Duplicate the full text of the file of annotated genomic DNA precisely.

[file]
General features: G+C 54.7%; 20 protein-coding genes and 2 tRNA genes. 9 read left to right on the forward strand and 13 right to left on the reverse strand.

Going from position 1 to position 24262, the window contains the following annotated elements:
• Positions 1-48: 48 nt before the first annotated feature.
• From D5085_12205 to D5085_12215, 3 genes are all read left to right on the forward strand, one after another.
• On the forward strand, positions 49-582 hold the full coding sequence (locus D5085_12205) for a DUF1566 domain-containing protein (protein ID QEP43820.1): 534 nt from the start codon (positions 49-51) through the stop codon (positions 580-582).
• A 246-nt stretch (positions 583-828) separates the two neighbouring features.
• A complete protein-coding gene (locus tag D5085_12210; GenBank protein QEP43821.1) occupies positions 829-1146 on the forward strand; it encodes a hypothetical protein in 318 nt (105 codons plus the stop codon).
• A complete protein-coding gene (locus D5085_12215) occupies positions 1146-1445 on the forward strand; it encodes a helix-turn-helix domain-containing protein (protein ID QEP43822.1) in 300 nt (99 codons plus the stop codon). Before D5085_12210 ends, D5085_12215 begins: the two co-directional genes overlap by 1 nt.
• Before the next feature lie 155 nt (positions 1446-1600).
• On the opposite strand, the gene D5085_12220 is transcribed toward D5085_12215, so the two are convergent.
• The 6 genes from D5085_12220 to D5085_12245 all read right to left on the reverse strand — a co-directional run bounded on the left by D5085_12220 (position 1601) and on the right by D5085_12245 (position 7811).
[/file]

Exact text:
General features: G+C 54.7%; 20 protein-coding genes and 2 tRNA genes. 9 read left to right on the forward strand and 13 right to left on the reverse strand.

Going from position 1 to position 24262, the window contains the following annotated elements:
• Positions 1-48: 48 nt before the first annotated feature.
• From D5085_12205 to D5085_12215, 3 genes are all read left to right on the forward strand, one after another.
• On the forward strand, positions 49-582 hold the full coding sequence (locus D5085_12205) for a DUF1566 domain-containing protein (protein ID QEP43820.1): 534 nt from the start codon (positions 49-51) through the stop codon (positions 580-582).
• A 246-nt stretch (positions 583-828) separates the two neighbouring features.
• A complete protein-coding gene (locus tag D5085_12210; GenBank protein QEP43821.1) occupies positions 829-1146 on the forward strand; it encodes a hypothetical protein in 318 nt (105 codons plus the stop codon).
• A complete protein-coding gene (locus D5085_12215) occupies positions 1146-1445 on the forward strand; it encodes a helix-turn-helix domain-containing protein (protein ID QEP43822.1) in 300 nt (99 codons plus the stop codon). Before D5085_12210 ends, D5085_12215 begins: the two co-directional genes overlap by 1 nt.
• Before the next feature lie 155 nt (positions 1446-1600).
• On the opposite strand, the gene D5085_12220 is transcribed toward D5085_12215, so the two are convergent.
• The 6 genes from D5085_12220 to D5085_12245 all read right to left on the reverse strand — a co-directional run bounded on the left by D5085_12220 (position 1601) and on the right by D5085_12245 (position 7811).